3 Things You Need To Know About Mental Health

By RelianceHMO
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Being healthy is not only about the physical well-being of a person but also the social and mental wellness. Most people are fully aware of and know that being physically ill like having malaria, typhoid, diabetes or hypertension is part of what could affect the human body and that it is normal to seek and receive medical treatment. But the majority of these people may not know or don't believe that the same applies to mental illness.

Having a psychiatric problem is a form of being ill, but this time it is the mind that has been affected and not the body. And it is equally normal to seek and receive treatment from medical doctors who are experts in that area: they are called psychiatrist.

1. Any human being can develop mental illness

Physical sickness results when the body becomes overwhelmed by and can no longer withstand the environmental factors like disease-causing microorganisms and exposure to radiations that damage the genes, which it is regularly exposed to.

For mental illness, the human mind is regularly exposed to factors known as psychological stressors like a job loss, death of a loved one, a relationship break-up, failure in an exam or a project. And the mind responds in the form of the person crying, feeling sad and depressed, being scared and anxious; this response can last for a few days after which the person returns to their normal mind. However, mental illness sets in when the mind becomes stressed out and does not return to this normal state. So the person involved remains depressed, sad or anxious for weeks and months and this causes harm to them in the form of affecting their relationship with other people, their family, and things they previously loved doing. In this case, the mind, just like the body, has become overwhelmed, can no longer withstand the psychological stressors and therefore needs treatment, showing of love and support by family, friends and the society.

2. Mental illness can run in families like physical diseases such as diabetes

Like physical health conditions such as diabetes that can be genetically inherited, some types of mental illness have a genetic predisposition. This means that the likelihood of someone in a family with a history of mental illness having it later in life is higher than someone whose family has no history of it. The explanation is people have different mental stamina for withstanding psychological stressors, and those who, genetically, have a low threshold for withstanding stress may easily develop a mental illness unlike those with a very high threshold.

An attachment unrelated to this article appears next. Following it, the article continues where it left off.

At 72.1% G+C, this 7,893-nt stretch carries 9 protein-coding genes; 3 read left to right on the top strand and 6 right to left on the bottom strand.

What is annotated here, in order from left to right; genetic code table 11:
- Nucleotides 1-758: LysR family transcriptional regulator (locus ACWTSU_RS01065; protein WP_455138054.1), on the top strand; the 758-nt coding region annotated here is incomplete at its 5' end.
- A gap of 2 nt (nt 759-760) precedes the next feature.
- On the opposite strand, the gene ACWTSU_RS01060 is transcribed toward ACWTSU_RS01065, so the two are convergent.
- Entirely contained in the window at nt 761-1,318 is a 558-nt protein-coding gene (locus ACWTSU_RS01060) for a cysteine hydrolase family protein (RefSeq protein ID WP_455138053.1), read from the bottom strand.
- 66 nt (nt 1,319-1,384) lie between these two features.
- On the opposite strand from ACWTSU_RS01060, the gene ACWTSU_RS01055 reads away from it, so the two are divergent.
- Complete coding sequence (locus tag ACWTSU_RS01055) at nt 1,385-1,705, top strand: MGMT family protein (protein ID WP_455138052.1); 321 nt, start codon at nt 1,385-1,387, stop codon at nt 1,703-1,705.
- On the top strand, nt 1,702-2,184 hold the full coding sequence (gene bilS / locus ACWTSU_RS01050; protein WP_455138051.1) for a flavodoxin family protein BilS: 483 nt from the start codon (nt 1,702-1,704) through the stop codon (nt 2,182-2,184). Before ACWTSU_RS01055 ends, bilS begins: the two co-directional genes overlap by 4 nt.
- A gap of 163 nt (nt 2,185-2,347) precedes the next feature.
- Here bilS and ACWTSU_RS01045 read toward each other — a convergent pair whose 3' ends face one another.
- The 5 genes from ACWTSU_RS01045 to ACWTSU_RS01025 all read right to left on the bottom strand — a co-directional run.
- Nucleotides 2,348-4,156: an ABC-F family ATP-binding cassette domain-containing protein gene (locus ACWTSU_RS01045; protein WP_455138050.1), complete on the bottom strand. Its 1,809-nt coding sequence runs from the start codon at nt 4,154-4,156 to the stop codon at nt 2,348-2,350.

For those with a family history of mental illness, it is important they regularly take time off to clear their mind of stress from work, family responsibilities, education and other project obligations. They can do this by going on vacation if they can afford it, regularly taking evening walks or jogging in quiet places; they may also need to have somebody that is trustworthy they can regularly discuss their life challenges with. And if they feel the stress is getting out of hand, they can visit any teaching hospital to seek mental health counseling from a clinical psychologist or a psychiatrist.

3. Mental illness is not infectious

There is so much stigma in the society towards the mentally ill: people use terms like they are mad or crazy in social settings to describe people with mental health challenges. This perception of mentally ill people is majorly due to a belief, which is entirely false, that they can transmit their madness to another person if anyone goes near them. But the truth is you cannot become infected with madness by someone with a mental illness. It is not an infectious disease like STDs or HIV/AIDS; it is a disease of the mind.

People with mental illness are human beings like you and me. They have families, dreams, and ambitions, and they desire to be loved and supported. The successful treatment and recovery of a person with a mental illness partly depend on the love and support of the people in his or her environment. There is a great need to stop the stigma against the mentally ill.

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Published Wednesday, October 10th 2018

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